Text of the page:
By DAVID GREEN
It took a vote by acting mayor Craig Rower to break a tie Thursday night at the Fayette council meeting.
Rower cast a “no” vote against a proposed nine percent increase in the village water and sewer fees and so, for now, the utility will continue to operate in the red.
Following a lengthy discussion of the issue, Jerry Gonzales, Paul Shaffer and Mike Maginn voted against the increase. Julia Ruger, Ruth Marlatt and Ken Delphous supported the rate hike.
The village utility fund first went into the red in 2008 and money had to be taken from the enhancement fund—designated for maintenance and replacement costs.
The nine percent increase proposed for this year only would have provided a temporary fix by keeping the utility out of the red through 2010. Without any subsequent increase, projections show the cash reserves in the enhancement fund also running out of money by 2013, assuming an annual three percent increase for inflation.
At the June 8 Finance Committee meeting, Gonzales suggested a three percent increase for 2009—a move that would cover costs for the current year—but that option was not mentioned Thursday.
Fayette resident Denise Jensen said a survey she and her husband, Joe, undertook shows strong opposition to any increase.
Jensen said she asked 50 residents to give a “yes” or “no” vote on the statement, “I agree with the Fayette village council to raise my water and sewer rates by nine percent.” Only one person voted “yes.”
“They feel the water rates are already too high,” Jensen said. “They’re just trying to make ends meet. They don’t need a rate increase, they don’t need higher taxes.”
She said many people were unaware of the proposed increase because they don’t read the newspaper.
Village administrator Amy Metz presented councilors with a list of water rates from area communities compiled by the Village of Swanton. The average cost for 6,000 gallons of water is $67.01. Fayette appears in the middle of the list and a little below average at $65.72.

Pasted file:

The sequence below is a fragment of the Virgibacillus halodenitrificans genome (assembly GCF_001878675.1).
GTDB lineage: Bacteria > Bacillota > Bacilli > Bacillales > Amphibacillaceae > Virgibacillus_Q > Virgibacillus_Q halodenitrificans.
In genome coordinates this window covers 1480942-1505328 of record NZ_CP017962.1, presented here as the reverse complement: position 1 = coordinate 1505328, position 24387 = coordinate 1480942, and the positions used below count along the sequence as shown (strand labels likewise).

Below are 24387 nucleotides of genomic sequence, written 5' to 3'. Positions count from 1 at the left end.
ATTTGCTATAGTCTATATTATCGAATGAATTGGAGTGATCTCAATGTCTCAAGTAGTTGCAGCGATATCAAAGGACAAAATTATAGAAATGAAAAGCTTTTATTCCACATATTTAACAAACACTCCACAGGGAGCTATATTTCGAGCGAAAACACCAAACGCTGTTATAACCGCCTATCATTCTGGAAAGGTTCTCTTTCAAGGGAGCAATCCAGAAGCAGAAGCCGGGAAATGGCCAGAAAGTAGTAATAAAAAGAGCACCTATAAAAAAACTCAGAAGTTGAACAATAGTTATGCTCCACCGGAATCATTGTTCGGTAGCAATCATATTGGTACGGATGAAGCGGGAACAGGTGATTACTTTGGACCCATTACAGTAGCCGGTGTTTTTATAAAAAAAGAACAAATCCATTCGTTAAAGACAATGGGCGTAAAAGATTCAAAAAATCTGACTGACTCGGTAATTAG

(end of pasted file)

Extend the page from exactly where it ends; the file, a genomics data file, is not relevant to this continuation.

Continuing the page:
Councilor Mike Maginn suggested that the cost of water is high because the Ohio EPA forces the village to clean it.
Utilities supervisor Bob Seigneur mentioned that softening also adds to the cost.
The actual softening process isn’t so expensive, Metz said, but the softening unit costs in excess of $100,000. She mentioned the cost of repairing numerous breaks in the water lines, with some pipes dating back to 1907. Most everything under the ground is old and needs to be replaced, she said.
Metz asked the guests if they had any suggestions since other cuts in spending have already been made.
Joe Jensen asked if elected officials had been contacted—Gonzales said they had—and he later suggested a village sales tax of one percent. This would spread the cost around, he said, by bringing in extra money from people who shopped while passing through town.
Maginn didn’t think a sales tax would be good for local businesses who are already competing against out-of-town “big box” stores.
Gonzales said the water and sewer fund needs to pay for itself.
“I agree with you that people can’t afford it, but we need to break even,” he said. “I don’t think it’s time to ask for a surplus, but it’s got to break even.”
Audience member Rodney Kessler said he agrees that times are tough, but he believes it’s in the best interest of the community to pass the measure.
Delphous moved to increase the fees, but the proposal failed.
GRANTS—Metz told council the village failed to receive CDBG funds for the West Industrial Parkway Project and for street repairs. She will inquire about why funding was not awarded.